As with the majority of submitter, I support the inclusion of a singular scope of practice to address the points you raise above. I support the proposal contained in the ANZASW’s submission as to how this could be done.

      I believe scopes (plural) will either lead to a tiered system as with nursing, or that the profession will be split into sub-domains based on area of expertise. I do not believe that most social workers understand the implications of this – or that the profession has adequately traversed the risks involved in this approach.

      I still have significant concern about what splitting the profession into a range of scopes could mean. I am personally uncomfortable with legislation which commits the profession to this path. However, I recognise that the ANZASW is a democratic organisation and I appreciate the explanation as to why the ANZASW supports the approach laid out in the SOP.

      I am also genuinely relieved to know that the ANZASW (and other organisations) will be pushing for scopes which reflect the ethics, history, and reality of social work practice.

  2. I hold the view that professional registration of social workers should only be considered if the applicant has completed a social worker qualification. I cannot be a registered Nurse without the correct qualification or a Teacher etc. It would be unsafe for me to think I could. So much learning takes place when you study, and mind shifts are unavoidable. I am concerned that the profession is already struggled for its place professionally and this I believe is largely due to the unsafe past practice of others that are not of the same skill set. Users of social work services have a right to be safe and not be placed at risk from workers that are unskilled in this area and working from a personal lens of experience. Section 13 of I believe should be phased within a year.

  3. Hi Amy, thanks for this response.

    I appreciate that it is detailed, addresses many of my concerns, and explains the process by which the approach laid out in the SOP was come to. I also appreciate the range of groups that have been involved in this – something I had not been aware of.

    I take issue with you stating that it is disappointing that I wrote my post given the community led response that had led to the SOP.

    I follow politics and social work pretty closely and I had no idea about this SOP. I appreciate that there were press releases and documents put out by the profession regarding it, and perhaps I should have known about these. This was something I had been concerned about – that I had missed some widespread consultation and discussion of the SOP. Over the past few days I have talked to numerous social workers and academics, and none of them knew this was happening, so I don’t think I was alone in my ignorance.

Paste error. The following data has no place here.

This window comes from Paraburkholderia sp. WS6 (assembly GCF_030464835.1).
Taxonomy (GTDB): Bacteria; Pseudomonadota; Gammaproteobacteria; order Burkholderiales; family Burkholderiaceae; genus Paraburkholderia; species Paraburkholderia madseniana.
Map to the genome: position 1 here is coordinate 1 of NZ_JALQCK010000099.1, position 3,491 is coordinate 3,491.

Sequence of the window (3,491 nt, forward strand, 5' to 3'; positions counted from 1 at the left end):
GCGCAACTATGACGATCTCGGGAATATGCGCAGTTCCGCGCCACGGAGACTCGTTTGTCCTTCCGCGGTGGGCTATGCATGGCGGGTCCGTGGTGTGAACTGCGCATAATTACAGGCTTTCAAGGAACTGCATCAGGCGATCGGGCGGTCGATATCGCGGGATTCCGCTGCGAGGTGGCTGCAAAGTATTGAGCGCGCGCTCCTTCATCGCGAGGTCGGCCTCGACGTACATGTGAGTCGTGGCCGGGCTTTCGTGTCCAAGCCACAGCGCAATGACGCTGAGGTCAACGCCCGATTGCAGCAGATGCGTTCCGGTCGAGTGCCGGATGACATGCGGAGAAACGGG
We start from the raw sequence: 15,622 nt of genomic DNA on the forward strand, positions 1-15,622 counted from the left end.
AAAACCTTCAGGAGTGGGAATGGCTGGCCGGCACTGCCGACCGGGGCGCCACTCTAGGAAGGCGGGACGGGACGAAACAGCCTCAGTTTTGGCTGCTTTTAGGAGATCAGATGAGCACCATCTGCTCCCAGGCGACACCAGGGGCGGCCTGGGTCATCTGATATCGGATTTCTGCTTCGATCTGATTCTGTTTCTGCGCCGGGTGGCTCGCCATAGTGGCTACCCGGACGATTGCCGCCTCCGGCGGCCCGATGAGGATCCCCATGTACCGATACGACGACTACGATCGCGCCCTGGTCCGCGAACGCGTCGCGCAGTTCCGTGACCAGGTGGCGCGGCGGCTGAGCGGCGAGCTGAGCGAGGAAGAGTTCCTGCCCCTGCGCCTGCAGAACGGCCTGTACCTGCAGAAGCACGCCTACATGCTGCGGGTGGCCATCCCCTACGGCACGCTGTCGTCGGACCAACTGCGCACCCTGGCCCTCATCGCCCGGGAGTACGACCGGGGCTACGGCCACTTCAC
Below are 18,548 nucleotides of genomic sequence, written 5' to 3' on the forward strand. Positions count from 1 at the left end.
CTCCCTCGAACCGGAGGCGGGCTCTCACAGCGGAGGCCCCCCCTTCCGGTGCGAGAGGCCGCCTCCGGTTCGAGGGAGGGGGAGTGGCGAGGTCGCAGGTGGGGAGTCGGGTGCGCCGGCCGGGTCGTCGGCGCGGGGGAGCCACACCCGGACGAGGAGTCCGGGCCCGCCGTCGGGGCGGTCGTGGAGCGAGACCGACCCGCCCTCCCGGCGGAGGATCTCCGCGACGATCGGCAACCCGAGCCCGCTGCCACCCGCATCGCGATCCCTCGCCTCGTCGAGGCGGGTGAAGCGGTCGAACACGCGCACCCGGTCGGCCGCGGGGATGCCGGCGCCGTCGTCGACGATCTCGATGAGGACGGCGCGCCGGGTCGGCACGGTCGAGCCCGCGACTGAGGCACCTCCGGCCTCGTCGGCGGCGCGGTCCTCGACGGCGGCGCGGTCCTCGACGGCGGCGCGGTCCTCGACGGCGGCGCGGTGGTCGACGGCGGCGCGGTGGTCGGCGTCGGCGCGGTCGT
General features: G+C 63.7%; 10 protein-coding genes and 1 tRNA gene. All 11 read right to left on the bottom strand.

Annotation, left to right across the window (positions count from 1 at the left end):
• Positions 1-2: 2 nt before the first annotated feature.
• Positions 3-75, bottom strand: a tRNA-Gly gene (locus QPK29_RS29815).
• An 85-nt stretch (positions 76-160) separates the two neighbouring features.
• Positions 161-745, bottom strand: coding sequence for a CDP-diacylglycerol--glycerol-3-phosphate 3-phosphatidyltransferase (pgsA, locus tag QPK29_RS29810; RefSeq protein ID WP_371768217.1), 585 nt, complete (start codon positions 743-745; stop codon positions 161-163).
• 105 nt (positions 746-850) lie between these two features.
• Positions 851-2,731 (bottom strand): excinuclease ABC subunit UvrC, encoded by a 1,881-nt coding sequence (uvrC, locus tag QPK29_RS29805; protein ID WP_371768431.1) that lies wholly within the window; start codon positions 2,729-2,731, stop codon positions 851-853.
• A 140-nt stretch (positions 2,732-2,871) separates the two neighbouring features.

Upon hearing about the SOP on Friday night I began looking for as many sources of information as I could, I googled various terms, looked on the ANZASW website, read the report to cabinet, and read as many submissions on the original bill as I could. I spent most of the weekend doing so.

    Despite this reading I couldn’t find any public documents which clearly articulated the risks that this proposed approach to social work regulation may pose. The only professional sources of information I could find were positive, and did not provide much detail.

    It was against this background, and out of deep concern for the profession that I wrote the post I did. As a social worker engaging in critical analysis of social policy, and informing the public, are core ethical responsibilities – and they are ones which I take seriously. I appreciate the tone of my post was critical – and I apologise for any hurt this may have caused. If I had more time (a period of weeks or months) I would have written a fulsome piece covering all the possible strengths of the approach laid out in the SOP – and I would have reached out to people in the profession to find out who in the profession was behind it (something which was difficult for me to figure out).

    Given that the SOP is being considered on Wednesday I thought it necessary to write the piece I did – to immediately and clearly highlight potential risks – many of which you have acknowledged are valid.

    I understand and appreciate the hard work which you put into the profession, and due to your post I better understand the reason for the approach this SOP takes.

    In solidarity.

    John

  4. I am a Registeted Medical Practitioner buy as am retired I did not reapply for my APC, and could not meet all required CPD points anyhow while retired.
    I had done separate non- medical training as a Counsellor, and, as a psychotherapist.
    Medical Council said I could not volunteer in any capacity, as I would use medical info in my head, and as someone may complain to them re me, even if I was not helping as a Dr- volunteer.
    So registration can leave one in limbo when could have provided needed help alongside a NGO